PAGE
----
Is there a public database that show whether a US patent was reexamined or challenged in any other way? If so where is it?

  • I have a Patent number and I need to know which factory is producing that product of this patent.
    – user11207
    Aug 11, 2014 at 18:25
  • This looks like additional information for the question, or at best a comment to the question. It does not appear to be an answer. Aug 11, 2014 at 18:31
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    – George White
    Aug 12, 2014 at 15:47

2 Answers 2


That's a good question. In general you can use Public PAIR to find out a lot of detailed information about issued patents and pending patent applications.

A good example is this is the touch screen patent by Steve Jobs: US7479949. The patent was subject to re-exam and all claims stand rejected in a non-final office action.

The '949 patent provides an interesting example of how to use the Patent Application Information Retrieval (PAIR) system to find the FILE HISTORY for a US Patent. Re-exams are represented in a non-intuitive but consistent way in that system.

First visit PAIR. Once you get past the CAPTCHA you'll see this:

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Note that you must select the Patent Number Radio Box and you must use only the numerical patent number without any commas or other characters, i.e. "7479949". The PAIR interface is ridiculously unforgiving... There is also a byzantine distinction between a Patent Number, a Publication Number, and a Control Number or Application Number.

Search PAIR by Patent Number for issued patents and by Publication Number for patent applications . But we digress...

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From here you can see on the highlighted red boxes that it is indeed a "Patented Case" (in this case, as opposed to a Patent Application). You can also see that Steve P. Jobs (Palo Alto, CA) is the First inventor. Finally you can see the tab Continuity Data

Click on Continuity Data tab.

enter image description here This tab refers to other members of the same Patent Family, in particular Continuations of the subject patent. From here you can see the Parents and Children of the subject patent. For example, you can see that the entire patent family Claims Priority to the inventions described in a US Provisional Patent Application filed by Steve Jobs 9/6/2006.

You can also see the Children of this subject patent. Here is where it gets weird. The USPTO represents re-examination proceedings as if they were children of the subject patent. You can see here the re-examination proceeding referred to in this fosspatents article as child application number 90/012,308, which is pending.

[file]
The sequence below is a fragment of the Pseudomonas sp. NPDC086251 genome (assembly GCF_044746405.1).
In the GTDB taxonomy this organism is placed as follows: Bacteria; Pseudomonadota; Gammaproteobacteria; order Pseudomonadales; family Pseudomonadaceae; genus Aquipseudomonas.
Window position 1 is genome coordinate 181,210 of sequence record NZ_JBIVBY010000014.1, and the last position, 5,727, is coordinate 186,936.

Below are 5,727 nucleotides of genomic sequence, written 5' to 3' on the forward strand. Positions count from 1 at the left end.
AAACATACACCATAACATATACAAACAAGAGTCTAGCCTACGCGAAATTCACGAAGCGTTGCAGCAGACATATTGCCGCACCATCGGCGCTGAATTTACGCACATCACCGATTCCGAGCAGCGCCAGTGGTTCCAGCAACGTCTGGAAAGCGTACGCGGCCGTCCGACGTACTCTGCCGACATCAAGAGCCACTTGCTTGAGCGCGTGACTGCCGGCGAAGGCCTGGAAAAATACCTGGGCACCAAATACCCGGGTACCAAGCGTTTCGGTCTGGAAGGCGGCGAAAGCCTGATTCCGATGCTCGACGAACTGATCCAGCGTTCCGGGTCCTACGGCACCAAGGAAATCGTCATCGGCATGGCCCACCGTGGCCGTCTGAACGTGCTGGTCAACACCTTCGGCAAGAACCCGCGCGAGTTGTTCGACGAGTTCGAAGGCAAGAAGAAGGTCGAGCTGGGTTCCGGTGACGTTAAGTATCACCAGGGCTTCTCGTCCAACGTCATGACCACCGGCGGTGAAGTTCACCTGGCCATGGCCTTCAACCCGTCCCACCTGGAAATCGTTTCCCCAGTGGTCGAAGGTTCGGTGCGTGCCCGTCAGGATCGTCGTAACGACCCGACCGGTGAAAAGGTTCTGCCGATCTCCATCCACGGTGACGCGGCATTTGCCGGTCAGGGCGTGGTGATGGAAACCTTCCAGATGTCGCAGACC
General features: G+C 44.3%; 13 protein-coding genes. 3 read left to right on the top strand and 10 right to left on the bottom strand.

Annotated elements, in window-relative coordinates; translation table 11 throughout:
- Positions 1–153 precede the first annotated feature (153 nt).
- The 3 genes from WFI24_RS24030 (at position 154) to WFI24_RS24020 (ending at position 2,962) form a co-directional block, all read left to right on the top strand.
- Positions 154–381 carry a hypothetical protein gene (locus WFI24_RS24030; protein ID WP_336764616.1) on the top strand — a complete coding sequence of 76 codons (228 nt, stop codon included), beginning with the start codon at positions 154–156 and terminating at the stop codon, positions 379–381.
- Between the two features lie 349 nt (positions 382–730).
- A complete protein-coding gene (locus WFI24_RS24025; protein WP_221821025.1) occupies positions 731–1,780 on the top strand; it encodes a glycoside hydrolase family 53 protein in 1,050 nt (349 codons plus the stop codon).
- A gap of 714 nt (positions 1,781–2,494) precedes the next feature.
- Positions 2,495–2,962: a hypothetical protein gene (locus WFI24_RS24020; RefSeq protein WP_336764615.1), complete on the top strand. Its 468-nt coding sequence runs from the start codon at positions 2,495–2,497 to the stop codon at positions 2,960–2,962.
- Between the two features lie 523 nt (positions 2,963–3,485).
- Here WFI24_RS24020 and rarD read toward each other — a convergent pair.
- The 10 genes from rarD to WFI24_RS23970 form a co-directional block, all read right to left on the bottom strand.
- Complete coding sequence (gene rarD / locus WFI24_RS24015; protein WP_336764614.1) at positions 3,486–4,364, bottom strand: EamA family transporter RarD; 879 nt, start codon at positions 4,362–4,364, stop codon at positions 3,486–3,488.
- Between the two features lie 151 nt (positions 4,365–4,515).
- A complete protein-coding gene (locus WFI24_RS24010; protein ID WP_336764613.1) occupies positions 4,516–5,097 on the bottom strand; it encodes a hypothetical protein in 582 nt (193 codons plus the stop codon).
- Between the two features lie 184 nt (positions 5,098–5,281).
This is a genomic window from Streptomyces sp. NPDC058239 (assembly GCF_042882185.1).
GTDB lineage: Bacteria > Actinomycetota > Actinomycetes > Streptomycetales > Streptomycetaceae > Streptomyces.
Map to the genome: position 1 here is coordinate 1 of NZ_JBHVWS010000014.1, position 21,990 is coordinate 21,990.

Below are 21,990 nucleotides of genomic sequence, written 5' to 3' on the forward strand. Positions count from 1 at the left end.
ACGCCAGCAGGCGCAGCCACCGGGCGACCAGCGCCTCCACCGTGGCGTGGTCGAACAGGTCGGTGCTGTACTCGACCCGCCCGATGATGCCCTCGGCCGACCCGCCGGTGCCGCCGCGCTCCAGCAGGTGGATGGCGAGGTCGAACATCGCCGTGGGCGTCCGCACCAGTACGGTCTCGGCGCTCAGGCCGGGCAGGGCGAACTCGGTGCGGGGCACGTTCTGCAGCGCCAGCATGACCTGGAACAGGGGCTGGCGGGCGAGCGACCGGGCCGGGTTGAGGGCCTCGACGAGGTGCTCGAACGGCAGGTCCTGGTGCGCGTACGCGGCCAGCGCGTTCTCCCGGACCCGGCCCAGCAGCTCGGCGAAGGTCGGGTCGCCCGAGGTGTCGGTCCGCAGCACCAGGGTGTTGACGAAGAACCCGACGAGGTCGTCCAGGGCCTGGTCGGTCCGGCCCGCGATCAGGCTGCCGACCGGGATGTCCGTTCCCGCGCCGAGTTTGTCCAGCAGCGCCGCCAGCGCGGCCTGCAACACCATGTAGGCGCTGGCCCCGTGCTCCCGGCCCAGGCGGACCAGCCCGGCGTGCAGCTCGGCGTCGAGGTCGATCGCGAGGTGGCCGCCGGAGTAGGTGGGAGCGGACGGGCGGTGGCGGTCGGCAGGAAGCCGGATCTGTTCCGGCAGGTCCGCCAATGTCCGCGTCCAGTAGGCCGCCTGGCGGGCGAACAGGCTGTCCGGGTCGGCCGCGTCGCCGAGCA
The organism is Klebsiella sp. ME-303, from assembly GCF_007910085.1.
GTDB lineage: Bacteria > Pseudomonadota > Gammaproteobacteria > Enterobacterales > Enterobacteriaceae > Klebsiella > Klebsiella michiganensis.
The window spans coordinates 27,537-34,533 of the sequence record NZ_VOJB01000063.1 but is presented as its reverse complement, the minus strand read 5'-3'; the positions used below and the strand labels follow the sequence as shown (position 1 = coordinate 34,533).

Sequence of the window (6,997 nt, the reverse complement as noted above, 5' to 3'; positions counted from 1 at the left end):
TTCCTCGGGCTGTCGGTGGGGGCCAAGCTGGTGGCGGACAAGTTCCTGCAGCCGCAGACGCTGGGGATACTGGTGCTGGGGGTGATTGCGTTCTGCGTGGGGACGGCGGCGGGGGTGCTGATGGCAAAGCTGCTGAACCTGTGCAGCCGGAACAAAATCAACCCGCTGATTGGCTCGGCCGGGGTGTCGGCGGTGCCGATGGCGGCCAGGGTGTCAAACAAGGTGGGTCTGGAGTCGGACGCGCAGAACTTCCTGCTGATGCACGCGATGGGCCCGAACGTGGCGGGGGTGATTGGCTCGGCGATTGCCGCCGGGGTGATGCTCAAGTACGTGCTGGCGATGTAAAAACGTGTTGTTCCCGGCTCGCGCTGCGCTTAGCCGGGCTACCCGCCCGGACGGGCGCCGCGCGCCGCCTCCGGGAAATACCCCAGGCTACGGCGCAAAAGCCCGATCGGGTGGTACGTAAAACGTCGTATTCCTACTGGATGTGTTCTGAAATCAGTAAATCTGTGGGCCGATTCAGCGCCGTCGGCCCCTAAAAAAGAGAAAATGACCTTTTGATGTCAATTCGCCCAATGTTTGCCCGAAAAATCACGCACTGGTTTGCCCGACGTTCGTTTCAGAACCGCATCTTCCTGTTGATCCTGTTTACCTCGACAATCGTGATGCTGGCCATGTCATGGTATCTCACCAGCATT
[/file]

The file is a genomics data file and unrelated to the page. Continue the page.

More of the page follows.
If you click through to that child "patent application" (actually the re-examination) you get a screen like this:

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You can see that this "patent application" is of the type "Re-Examination", its status is waiting for an Examiner Action following a Non-Final Action (in this case, the claims stand rejected but we'll see that next).

Click on Image File Wrapper to dig into the detailed discussion between Apple's attorneys and the USPTO.

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Wow, that's a lot of dialog between the USPTO and Apple! But you can see on 12-03-2012 as indicated the result of the Re-Examination. This is the same date referenced in your article. Apple has the right to continue arguing with the USPTO (as long as it continues to pay additional fees) but for now this is where the patent stands:

Click through to the document Reexam - Non-Final Action

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In this PDF file you will see the current status of the Re-Examination for Patent 7,479,949, which is that all claims stand rejected.

It's not easy to navigate the PAIR system but worth learning if only to see the detailed arguments between the applicant and the examiner. Examiners often spend a lot of time and effort analyzing applications. It's a tough job!

  • 1
    Fun trick -- reexams start with application series number 90/ (inter partes) or 95/ (ex parte) so they stand out quite a bit in the child continuity data.
    – PatKilg
    Sep 25, 2013 at 3:08

Using PAIR, as Micah's detailed answer shows, is definitive and by far the best way to look things like this up.

Not definitive but easy, if it has what you are looking for, is Google patents. It keeps getting better and as of a few months ago has a "Legal Events" section at the end of some patent documents. In the case of the infamous:

Method of swinging on a swing US 6368227 B1

It shows that it had a reexam that left all claims canceled.

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